…that Hillary Clinton could do would be to name Bernie Sanders as her running mate. Whether she likes it or not, whether he likes it or not, it is the best way to heal the rift in the Democratic Party. Forget, for while at least, that the DNC and the Democratic Party nomination process needs a serious reboot. Put aside, for a while at least, the abysmal way that Bernie was treated by the DNC. (Put aside, for that matter, the abysmal way that Hillary was treated in 2008.) These are things we can argue about once Trump is safely in the dustbin of history.
There are a number of reasons to match these two up.
First, by all accounts, they were once friends. If the rancor of the primary season can be put behind them, they can be again and – regardless of who’s on the top of the ballot – they would make an amazing pair. Two strong politicians covering each other’s back. The hard part would be hammering out a compromise between their two positions. By all accounts, this has been done. If they both focus on what was agreed upon, it can all be accomplished.
Second, it will bring a lot of Bernie supporters back into the fold. Yes, I know, eighty-something percent already are, but we need them all, or Trump can edge Hillary out. A lot of the holdouts, for whatever reason, don’t believe Hillary will seriously support those platform planks that come from the negotiations with Bernie. (To be honest, I’m not sure she would myself. If she really believed in them, they’d have been in her platform from the beginning.) But put Bernie in the VP slot and suddenly she has a conscience to deal with. Suddenly those alienated Sanders supporters don’t have to go to the Green Party – which will never put someone that high up in government – in order to feel like they’re being listened to.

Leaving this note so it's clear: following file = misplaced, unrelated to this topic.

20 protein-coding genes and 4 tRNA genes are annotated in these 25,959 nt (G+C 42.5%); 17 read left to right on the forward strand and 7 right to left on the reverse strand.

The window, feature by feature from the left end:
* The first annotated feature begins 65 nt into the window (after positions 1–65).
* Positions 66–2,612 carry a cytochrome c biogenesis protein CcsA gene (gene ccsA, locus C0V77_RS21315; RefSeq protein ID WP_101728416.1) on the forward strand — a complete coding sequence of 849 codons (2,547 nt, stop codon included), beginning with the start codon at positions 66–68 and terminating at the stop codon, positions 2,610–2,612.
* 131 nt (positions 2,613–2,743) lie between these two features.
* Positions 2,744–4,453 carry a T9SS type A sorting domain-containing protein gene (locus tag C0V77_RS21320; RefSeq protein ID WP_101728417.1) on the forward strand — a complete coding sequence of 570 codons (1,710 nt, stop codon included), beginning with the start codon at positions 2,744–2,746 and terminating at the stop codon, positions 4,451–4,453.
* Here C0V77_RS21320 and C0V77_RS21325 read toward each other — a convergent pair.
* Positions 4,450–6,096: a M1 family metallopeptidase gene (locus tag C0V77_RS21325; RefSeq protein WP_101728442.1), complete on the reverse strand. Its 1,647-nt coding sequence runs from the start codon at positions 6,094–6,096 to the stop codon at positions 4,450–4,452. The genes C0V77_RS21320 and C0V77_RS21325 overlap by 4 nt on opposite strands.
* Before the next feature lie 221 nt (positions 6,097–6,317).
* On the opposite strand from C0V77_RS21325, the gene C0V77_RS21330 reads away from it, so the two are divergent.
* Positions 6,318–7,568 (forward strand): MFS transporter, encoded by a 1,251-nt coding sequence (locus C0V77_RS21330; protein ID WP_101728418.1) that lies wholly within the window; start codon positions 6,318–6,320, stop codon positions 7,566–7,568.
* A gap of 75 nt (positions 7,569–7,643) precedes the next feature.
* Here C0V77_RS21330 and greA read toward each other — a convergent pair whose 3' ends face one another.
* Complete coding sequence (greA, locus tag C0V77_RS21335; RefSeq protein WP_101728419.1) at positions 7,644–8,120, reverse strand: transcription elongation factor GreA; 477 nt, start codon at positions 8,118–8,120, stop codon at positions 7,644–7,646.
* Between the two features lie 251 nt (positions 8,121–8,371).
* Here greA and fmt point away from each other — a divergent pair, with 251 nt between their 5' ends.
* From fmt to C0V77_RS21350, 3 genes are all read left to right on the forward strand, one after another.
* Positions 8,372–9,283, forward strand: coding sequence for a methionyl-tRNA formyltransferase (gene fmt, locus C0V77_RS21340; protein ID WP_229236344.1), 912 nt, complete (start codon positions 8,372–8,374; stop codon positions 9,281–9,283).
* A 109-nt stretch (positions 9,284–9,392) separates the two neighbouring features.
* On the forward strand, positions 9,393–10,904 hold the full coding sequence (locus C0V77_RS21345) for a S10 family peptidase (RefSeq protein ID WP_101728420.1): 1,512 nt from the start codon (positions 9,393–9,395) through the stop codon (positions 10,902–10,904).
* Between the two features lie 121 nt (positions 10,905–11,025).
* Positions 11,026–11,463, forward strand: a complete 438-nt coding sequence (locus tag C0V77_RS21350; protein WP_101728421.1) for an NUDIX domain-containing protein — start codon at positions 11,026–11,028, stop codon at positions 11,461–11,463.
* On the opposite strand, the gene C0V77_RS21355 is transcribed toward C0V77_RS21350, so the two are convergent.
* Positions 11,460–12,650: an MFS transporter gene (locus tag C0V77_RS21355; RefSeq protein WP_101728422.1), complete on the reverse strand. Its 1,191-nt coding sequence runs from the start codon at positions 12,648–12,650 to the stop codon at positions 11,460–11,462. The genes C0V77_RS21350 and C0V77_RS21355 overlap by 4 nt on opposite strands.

Third, Bernie – as VP – can float ideas that Hillary may not be comfortable proposing herself. If the reaction is positive, she can adopt them. If not, she can chalk it up to Bernie’s “natural exuberance” and let it drop. Yes, it’s a cold-blooded political ploy and it would make Bernie look a bit foolish now and again, but if it puts even one more of his policies in place, it would be worthwhile.
As much as I want to see a woman in the Oval Office, I felt Bernie was closer to my own philosophical views. I’ve paid a lot of taxes over the years, I’d like to see some of that money go to things other than invading other countries or bailing out banks after they’ve strip-mined the economy. I thought Sanders would do more to bring that about. I’m disappointed – and angry at the DNC for their patronizing, elitist attitudes – but they’re going to get their way (again) because a Trump presidency is just too awful to think about.
And, to be fair, Hillary did get 55% of the votes to Bernie’s 43%, something I don’t think can be entirely explained away by the DNC’s political manipulation of the primary. It may be that, for a lot of voters, Bernie was just a little too far to the left. So Hillary deserves the nomination. But, deserved or not, it won’t matter one little bit if she doesn’t get elected. Picking Bernie as her running mate would go a long way toward insuring that.
We can deal with the DNC next year.